Egbe Omo Oduduwa celebrates 10 years in Columbia

Monday, July 27, 2009 | 12:01 a.m. CDT; updated 11:19 a.m. CDT, Monday, July 27, 2009
Tajudeen "TJ" Soyoye, Becky Oyelola and Juliet Ogungbade sing and dance during a live band performance at the annual celebration of mid-Missouri's Nigerian cultural association, Egbe Omo Oduduwa. This year marked the tenth year of the organization.

COLUMBIA — This Saturday marked the 10-year celebration of Missouri's Nigerian cultural organization, the Egbe Omo Oduduwa of Mid-Missouri.

Nigerians from across the state, mainly Columbia, Kansas City and St. Louis, met at the American Legion in Columbia for food, live music, dance and a long list of speakers, typical of many African gatherings.  

The organization's purpose is to share Yoruba culture with the Mid-Missouri area and to foster cultural, economic and social ties among its people, according to Oduduwa president Emmanuel Oyelola of Columbia.  The Yoruba are the majority ethnic group in the southwestern part of Nigeria and their population is substantial throughout the United States.

"I didn't realize there were this many Nigerians living in central Missouri," said Mike Beahon, who was invited to speak at the event. Beahon, of Fulton, ran a brewery almost 28 years ago in Nigeria and found out about the Oduduwa organization at a Rotary meeting several months ago.

His wife, Mary Ann, said the event brought back wonderful memories of when they lived in Nigeria 27 years ago. She mentioned the music, the friendship and the many children at the celebration. Before the event, the only Nigerian in Missouri that the couple knew of was former MU basketball forward/center Tajudeen "TJ" Soyoye.  Soyoye also attended the event.      

The Oduduwa aid Yoruba newcomers to Mid-Missouri and send support back home to Nigeria. The organization is also involved in Columbia. Members participate in Columbia's Adopt-a-Spot on Walnut Street, hold Yoruba language classes at the Black Culture Center and Columbia Library, and host several cultural and artistic events.  


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"Wherever our tribe goes, we always want to participate in any community development in the city where we are," Oyelola said.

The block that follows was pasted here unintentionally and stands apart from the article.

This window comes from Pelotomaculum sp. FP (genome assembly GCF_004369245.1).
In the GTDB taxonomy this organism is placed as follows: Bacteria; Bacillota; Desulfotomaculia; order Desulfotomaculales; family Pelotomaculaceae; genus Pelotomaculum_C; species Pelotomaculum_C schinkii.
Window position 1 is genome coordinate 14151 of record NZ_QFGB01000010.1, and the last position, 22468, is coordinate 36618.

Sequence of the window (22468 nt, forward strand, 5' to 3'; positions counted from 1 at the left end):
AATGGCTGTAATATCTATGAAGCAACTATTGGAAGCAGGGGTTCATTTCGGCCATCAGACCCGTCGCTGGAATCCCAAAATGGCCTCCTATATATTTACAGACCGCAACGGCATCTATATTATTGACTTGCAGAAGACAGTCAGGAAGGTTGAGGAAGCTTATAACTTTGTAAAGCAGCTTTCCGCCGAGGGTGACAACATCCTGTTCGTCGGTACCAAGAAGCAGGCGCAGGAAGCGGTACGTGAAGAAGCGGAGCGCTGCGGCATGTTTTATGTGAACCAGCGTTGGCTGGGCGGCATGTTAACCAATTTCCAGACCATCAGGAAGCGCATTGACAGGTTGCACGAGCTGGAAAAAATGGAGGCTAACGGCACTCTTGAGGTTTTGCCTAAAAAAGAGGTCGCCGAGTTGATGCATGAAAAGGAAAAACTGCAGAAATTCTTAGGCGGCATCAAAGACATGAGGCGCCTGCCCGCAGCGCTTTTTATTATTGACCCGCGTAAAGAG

Oduduwa Secretary Femi Ogungbade, known as Prince Femi Ogungbade back in Nigeria, said organizing the Yoruba community makes it easier for them to participate in the local community. 

"We are here today to pay back the community which has given us our sense of being and sense of pride," Oyelola said.

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Ray Shapiro July 27, 2009 | 11:51 a.m.

Somehow I didn't get my invitation.

(Report Comment)
John Schultz July 27, 2009 | 12:40 p.m.

Seems like that happens a lot Ray. I'll occasionally see a news story for a particular gathering, group, what have you after the fact and think "Gee, wish I had known about that beforehand."

(Report Comment)
Ray Shapiro July 27, 2009 | 2:41 p.m.

I would have brought my signature carved "potluck" edible arrangement.
Yes, it would have been a better article if the entire community read a pre-story invite first. This is why, IMHO, it comes across as a "closed" gathering and conflicts with the "we want to give back" or "open ourselves up" to the community at-large.
(A favorite movie of mine is "Coming to America"
I guess that and this article will have to suffice.)

(Report Comment)
Charles Dudley Jr July 27, 2009 | 3:03 p.m.

So much for "inclusionism" in our Liberal Progressive community.

What Diversity is my next question.

(Report Comment)
missy stewart July 27, 2009 | 3:48 p.m.

I appreciate the article and although I was not invited either, I know these people work hard and give a lot to our medical community. I also know that the one white woman is not the only white female in the group they need to stress this more . It is not easy for mixed American/Nigerian children to get the credit they diserve.

(Report Comment)
Clara Allen July 28, 2009 | 8:52 a.m.

Is there a contact number for the group?

(Report Comment)

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